Mary, the Mother of God is “the mother of all of us,” Los Angeles Archbishop Jose Gomez said in his homily for midnight Mass celebrated at Cathedral of Our Lady of the Angels for the Dec. 12 feast of Our Lady of Guadalupe.
“We can cry to her, we can share with her our joys and sorrows,” he said. “We can trust in her protection! Who we are, where we are going, all our troubles and sufferings — everything lies within her merciful and compassionate gaze.”
As her feast day approached, he said, he thought about “her humility, her tender love for even the least of us, her children.”
Mary is the Queen of Heaven and yet as Our Lady of Guadalupe, “she bends down to show herself to a humble person, a poor man of the people. Not to the bishops, not to the nobility” but to St. Juan Diego.
In fact, “Juan Diego begs her to choose someone more high class, more respected in society,” Archbishop Gomez said, but no, she chose him, and she had a mission for him — one only he could carry out.
“Listen, my dearest and youngest son … where are you going?” were her first words to him, the archbishop said. “And I think that Our Lady’s question is also for us. Where are we going? With all our fears and uncertainties, with all our miseries and responsibilities?
“Do we know that our Holy Mother goes with us, that we are always and forever precious and protected in her eyes?”
Our Lady of Guadalupe appeared to St. Juan Diego on Tepeyac Hill near modern-day Mexico City. She appeared for the first time at dawn Dec. 9, 1531, and said she wanted a church built in her honor on that hill. He went to the bishop to share this news, but was put off by the prelate.
She appeared again, and Juan Diego — who was called by name by the lady in the apparition — again approached the bishop. The bishop asked for a sign from her and Mary produced enough roses in December to fill Juan Diego’s tilma.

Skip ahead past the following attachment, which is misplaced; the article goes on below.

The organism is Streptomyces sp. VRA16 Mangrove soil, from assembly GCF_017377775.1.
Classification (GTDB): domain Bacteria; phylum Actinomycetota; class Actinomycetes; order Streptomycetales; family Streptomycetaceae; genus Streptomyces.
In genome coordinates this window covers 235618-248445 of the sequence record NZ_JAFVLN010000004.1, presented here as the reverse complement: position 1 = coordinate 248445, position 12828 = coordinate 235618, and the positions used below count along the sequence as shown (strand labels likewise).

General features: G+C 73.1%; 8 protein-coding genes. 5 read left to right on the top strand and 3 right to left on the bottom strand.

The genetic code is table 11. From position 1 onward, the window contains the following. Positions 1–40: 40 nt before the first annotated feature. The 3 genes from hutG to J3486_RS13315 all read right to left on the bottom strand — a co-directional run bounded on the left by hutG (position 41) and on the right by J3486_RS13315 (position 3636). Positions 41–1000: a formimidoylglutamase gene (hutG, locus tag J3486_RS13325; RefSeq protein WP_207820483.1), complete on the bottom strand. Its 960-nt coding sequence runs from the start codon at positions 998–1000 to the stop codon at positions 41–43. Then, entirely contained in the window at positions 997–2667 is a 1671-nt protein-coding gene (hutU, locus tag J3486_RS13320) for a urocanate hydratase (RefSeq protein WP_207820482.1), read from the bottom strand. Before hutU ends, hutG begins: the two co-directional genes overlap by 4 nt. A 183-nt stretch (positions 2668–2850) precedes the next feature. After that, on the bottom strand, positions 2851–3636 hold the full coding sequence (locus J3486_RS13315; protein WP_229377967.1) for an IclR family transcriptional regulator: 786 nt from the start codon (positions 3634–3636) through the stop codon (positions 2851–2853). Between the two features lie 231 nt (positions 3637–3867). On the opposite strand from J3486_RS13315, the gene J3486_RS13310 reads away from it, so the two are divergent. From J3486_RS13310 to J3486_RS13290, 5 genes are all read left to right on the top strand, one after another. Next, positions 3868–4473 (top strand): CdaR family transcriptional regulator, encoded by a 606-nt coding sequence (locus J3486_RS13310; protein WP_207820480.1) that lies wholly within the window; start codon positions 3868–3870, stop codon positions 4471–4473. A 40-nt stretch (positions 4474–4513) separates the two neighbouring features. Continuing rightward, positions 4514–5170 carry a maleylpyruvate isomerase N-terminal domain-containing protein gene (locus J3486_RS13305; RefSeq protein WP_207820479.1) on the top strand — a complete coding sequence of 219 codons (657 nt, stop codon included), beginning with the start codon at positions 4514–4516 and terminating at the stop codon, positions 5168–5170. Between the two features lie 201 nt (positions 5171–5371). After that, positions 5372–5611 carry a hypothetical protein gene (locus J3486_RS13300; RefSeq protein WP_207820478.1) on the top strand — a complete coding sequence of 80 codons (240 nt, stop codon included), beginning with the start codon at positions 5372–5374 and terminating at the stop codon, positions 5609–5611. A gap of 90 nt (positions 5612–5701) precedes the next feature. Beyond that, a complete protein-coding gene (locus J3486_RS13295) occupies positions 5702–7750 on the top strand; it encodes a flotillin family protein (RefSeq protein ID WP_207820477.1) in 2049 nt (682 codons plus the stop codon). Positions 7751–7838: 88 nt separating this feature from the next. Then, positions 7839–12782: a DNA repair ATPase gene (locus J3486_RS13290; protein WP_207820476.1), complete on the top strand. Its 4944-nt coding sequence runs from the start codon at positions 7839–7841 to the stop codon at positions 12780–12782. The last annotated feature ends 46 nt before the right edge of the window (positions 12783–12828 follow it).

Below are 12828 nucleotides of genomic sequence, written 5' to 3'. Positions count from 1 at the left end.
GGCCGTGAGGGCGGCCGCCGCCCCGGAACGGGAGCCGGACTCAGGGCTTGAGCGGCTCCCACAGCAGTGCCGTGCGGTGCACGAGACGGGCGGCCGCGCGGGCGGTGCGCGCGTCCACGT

When he emptied the cloak and the rose fell in front of the bishop, he found that she had left her image on the tilma, which remains today in the Basilica of Our Lady of Guadalupe in Mexico City. It is the world’s most visited Marian shrine. St. Juan Diego was canonized in 2002. His feast day is Dec. 9.
The mission Mary gave to Juan Diego is “our mission,” Archbishop Gomez said. It’s “a humble mission, but it is noble — because it comes from Our Lady! And, as with Juan Diego, no one else can do the mission that is entrusted to you.”
“She is asking us to do what she does — she is asking us to bring Jesus into every corner of our lives!” Archbishop Gomez said. “She is asking us to bring his love into our homes, to make our Lord present in our conversations, in the way we care for one another. She is asking us to carry Jesus into our schools, into the places where we work, into our society.”
“If we all do this,” he added, “the world will be filled with the love of Jesus!”
We must carry out her “precious will” even “when the road is painful,” he said.
St. Juan Diego had “many burdens and responsibilities,” including caring for a sick and dying uncle — just like so many people today care for loved ones, Archbishop Gomez said, and he had his faith challenged, with “people calling him a liar, treating him badly, casting him out and telling him that what he believed was not real.”
“This is a reality for us, too,” the prelate said. “We live every day in a society that denies the truth of our religion, we are every day breathing an atmosphere of secularism that tells us that God does not matter, that God is not alive.
“We face the same challenges that St. Juan Diego faced. All of us,” Archbishop Gomez added. “But tonight, we can stand strong because we know the promise of the Virgin. She will reward us for our labors, for serving her. Just as she did with Juan Diego.”